|Theresa Dionne drops some toys and games off at the Gerrish Center.|
Union Leader Correspondent
DERRY – A year ago, the donation processing room at the Marion Gerrish Thrift Store was filled to the ceiling with a mountain of green trash bags brimming with clothing and household items.
Times are tough, even in the world of thrift.
While the cupboard is not quite bare, the thrift store has made a public appeal for tax-deductible donations on its signboard. Director Dana Lemieux said if he knew exactly what was behind the drop in donations, he'd be rich.
“That's the big question, isn't it? I'm not sure what's going on. Maybe people are holding onto stuff longer, or maybe they're trying to make some money for themselves by holding yard sales rather than donating to us,” said Lemieux.
“There's really no way to gauge. But a lot of the higher priced items aren't getting into the store, and we depend on sales to keep our operations going, so it's a matter of supply and demand. If we don't have the goods, we aren't making sales.”Currently 200 community groups share space at the center on a tight, rotating schedule, renting rooms for meetings, parties, politics and socializing. Gerrish center leases the building from the town for $1 and covers all the expenses of running the place with money made from the thrift store.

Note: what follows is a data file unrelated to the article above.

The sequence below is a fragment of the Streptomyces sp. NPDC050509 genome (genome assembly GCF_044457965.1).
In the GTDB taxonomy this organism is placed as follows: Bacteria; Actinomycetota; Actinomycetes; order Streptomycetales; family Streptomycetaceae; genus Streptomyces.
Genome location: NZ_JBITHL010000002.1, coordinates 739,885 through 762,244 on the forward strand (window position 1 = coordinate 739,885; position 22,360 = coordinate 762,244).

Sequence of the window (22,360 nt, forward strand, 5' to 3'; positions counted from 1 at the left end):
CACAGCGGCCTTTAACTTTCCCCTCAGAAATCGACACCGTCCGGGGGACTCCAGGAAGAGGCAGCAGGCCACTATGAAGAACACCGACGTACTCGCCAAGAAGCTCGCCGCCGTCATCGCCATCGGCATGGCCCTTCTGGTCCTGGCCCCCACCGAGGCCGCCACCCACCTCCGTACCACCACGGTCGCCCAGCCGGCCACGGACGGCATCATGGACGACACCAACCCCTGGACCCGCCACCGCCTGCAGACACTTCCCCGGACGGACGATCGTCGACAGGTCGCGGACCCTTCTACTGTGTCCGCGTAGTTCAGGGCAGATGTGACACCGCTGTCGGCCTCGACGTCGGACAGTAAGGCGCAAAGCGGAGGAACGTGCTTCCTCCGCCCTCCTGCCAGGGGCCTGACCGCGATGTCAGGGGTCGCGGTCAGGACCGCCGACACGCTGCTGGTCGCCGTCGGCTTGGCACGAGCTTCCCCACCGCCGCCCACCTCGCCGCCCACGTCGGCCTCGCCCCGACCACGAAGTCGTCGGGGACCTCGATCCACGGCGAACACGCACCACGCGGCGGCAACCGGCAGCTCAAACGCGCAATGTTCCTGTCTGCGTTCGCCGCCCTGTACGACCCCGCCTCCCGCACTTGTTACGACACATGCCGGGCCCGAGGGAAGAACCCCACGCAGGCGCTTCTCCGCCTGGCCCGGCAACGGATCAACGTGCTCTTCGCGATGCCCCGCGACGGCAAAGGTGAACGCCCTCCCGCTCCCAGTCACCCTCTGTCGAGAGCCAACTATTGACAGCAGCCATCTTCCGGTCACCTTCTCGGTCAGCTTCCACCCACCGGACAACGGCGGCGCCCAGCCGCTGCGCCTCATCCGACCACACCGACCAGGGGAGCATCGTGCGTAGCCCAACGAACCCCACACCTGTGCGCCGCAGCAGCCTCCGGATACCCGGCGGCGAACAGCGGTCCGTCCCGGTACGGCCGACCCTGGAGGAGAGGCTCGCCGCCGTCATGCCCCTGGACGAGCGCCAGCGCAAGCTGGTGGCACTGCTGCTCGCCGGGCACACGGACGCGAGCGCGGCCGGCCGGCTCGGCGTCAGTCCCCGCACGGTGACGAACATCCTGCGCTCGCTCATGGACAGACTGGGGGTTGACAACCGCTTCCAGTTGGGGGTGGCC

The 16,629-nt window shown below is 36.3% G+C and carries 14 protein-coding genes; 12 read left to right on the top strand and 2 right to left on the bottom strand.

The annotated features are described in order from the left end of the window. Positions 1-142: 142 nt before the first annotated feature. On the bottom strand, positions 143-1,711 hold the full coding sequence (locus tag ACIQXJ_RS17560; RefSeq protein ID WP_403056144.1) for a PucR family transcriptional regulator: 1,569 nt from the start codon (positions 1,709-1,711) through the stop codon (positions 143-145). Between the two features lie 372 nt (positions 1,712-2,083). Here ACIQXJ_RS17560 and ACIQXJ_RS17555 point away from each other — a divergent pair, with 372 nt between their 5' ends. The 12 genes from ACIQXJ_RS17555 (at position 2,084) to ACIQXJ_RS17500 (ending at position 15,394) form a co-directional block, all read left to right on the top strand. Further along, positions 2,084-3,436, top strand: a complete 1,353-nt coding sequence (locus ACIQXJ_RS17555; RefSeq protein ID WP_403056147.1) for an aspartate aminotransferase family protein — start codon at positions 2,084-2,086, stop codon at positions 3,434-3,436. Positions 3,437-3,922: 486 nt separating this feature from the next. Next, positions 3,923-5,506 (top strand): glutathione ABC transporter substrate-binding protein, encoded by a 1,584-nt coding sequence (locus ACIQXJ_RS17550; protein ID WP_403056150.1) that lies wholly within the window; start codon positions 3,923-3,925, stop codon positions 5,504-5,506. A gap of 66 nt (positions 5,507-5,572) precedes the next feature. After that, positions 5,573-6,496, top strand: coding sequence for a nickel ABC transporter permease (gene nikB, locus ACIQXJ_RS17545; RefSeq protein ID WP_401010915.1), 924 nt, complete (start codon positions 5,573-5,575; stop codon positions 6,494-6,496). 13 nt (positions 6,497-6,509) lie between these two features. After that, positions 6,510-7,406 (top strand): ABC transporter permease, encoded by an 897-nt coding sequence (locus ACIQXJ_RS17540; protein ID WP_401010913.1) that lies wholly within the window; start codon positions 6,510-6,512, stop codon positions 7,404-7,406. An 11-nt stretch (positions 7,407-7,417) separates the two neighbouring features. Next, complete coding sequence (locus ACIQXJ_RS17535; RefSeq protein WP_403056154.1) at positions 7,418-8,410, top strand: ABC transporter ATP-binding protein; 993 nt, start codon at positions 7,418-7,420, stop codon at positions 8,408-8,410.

"We think this is a unique site -- we don't think there's anything else quite like it. We host groups from around the state, not just from Derry," said Lemieux. "But we don't make any money on renting this place out. It's the thrift store that keeps things going."
Which is why Lemieux is hoping that the summer lull will soon be over as residents get ready for fall by cleaning out closets and hauling clean and usable but unwanted goods to the store.
Theresa Dionne of Londonderry and daughter Alyssia are among the thrift store faithful. Yesterday Dionne was reloading toys into the backseat of her car. She'd hoped to donate them, but was surprised to see that the thrift store is no longer accepting toys.
“I guess it's a liability thing. I tried selling a lot of this at the Londonderry Flea Market. I sold a lot of my own clothes, but not the toys,” she said.
She is a regular donor to the store, which generally takes all but a few items. – no toys, no computers, and no National Geographic or Readers Digest magazines, said Lemieux.
“I don't know why those particular magazines don't go – we do take other magazines, just not those,” he said.
Currently fall and winter kids clothing is desperately needed, as well as usable small appliances, coats and other seasonal items.
For more information, contact The Marion Gerrish Center at 434-8866.